You wouldn’t dream of leaving to go on holiday without your passport or tickets, but a surprising number of people still travel without insurance. There are plenty of policies available, so do your homework and choose the best cover for you and your holiday.
A comprehensive policy will cover you in case of illness or if you need medical treatment while you are abroad, but it also covers unforeseen circumstances before you go. What would you do if you were made redundant before you left and wanted to cancel, or a family member were taken into hospital?
European travel insurance premiums vary, so whilst you want to get a good deal, make sure you will be covered for what you need. As a basic guide, you will probably want to cover:
Cancellation – check the small print, because it might cover cancellation in the event of a family member falling ill but not a friend.
Delay – if your flight is delayed by more than 12 hours, you should be covered for compensation. Keep receipts, and check beforehand with the airline.
Lost baggage – take out a policy that covers your luggage or personal possessions in case of loss, damage or theft. There will usually be a limit on the value of a single item, so if you are taking something of high value with you, consider taking out insurance for individual items.
Medical cover – bills add up very quickly if you are taken ill abroad, so check levels of cover, including for repatriation if you need to be flown home. It is also worth considering personal liability in case someone makes a claim against you.
European Health Insurance Card
The EHIC card entitles you to treatment in state-run hospitals within the European Union, and a few others beyond. It can be helpful in an emergency but should not be used in place of insurance. Treatment is free if it would be to residents, but there are many things they would have to pay for and you will, too. The card is free to apply for, and many insurers will waive excess fees if you are a EHIC holder.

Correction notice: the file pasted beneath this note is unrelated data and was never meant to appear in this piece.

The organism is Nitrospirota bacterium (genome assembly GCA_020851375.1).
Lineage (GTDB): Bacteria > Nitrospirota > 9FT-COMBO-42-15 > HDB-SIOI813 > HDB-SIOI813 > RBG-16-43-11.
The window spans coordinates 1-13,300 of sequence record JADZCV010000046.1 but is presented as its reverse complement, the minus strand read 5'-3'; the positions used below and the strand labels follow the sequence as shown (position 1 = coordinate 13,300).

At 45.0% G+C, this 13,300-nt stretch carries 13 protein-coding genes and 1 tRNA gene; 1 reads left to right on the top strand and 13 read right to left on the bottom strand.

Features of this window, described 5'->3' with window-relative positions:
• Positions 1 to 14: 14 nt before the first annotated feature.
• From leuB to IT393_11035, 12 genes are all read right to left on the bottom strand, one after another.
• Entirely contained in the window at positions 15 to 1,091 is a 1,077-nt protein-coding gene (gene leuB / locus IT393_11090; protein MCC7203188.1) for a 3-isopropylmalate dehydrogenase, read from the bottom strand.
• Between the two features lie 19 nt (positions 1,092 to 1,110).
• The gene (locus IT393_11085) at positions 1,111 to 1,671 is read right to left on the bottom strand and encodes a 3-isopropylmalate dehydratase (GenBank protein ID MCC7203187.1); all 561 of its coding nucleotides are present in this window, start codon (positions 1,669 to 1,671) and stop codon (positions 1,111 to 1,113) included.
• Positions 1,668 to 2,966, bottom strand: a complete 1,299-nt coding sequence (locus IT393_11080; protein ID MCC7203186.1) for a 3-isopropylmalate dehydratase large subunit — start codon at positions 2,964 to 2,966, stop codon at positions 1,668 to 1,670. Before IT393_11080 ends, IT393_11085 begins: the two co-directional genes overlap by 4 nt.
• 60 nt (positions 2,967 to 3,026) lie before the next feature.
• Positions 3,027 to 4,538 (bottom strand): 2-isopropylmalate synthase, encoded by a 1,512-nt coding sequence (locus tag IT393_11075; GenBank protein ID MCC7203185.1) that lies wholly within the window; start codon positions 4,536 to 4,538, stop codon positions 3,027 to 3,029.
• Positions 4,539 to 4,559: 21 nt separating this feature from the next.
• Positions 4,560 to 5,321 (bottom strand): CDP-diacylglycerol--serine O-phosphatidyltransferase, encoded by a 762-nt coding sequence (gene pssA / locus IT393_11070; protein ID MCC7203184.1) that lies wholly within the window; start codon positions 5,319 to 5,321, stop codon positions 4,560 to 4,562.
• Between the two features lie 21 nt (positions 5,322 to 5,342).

Pre-Existing Medical Conditions
The best course of action with pre-existing conditions is to be up front with your insurers. The policy may not pay out if it transpires you were aware of things that weren’t declared. There are specialist policies available to cover most pre-existing conditions, though premiums are likely to reflect the risk of a claim.
Travelling to Europe in the winter often includes some risky activities such as skiing and snowboarding. Many adventure activities, like winter sports or scuba diving, will be exempt from standard policies, though there are many specialist plans out there. It is worth paying the premium for higher-risk sports so you can enjoy yourself with peace of mind.
Expect to pay an excess on most claims, and check details before you travel to avoid unpleasant surprises.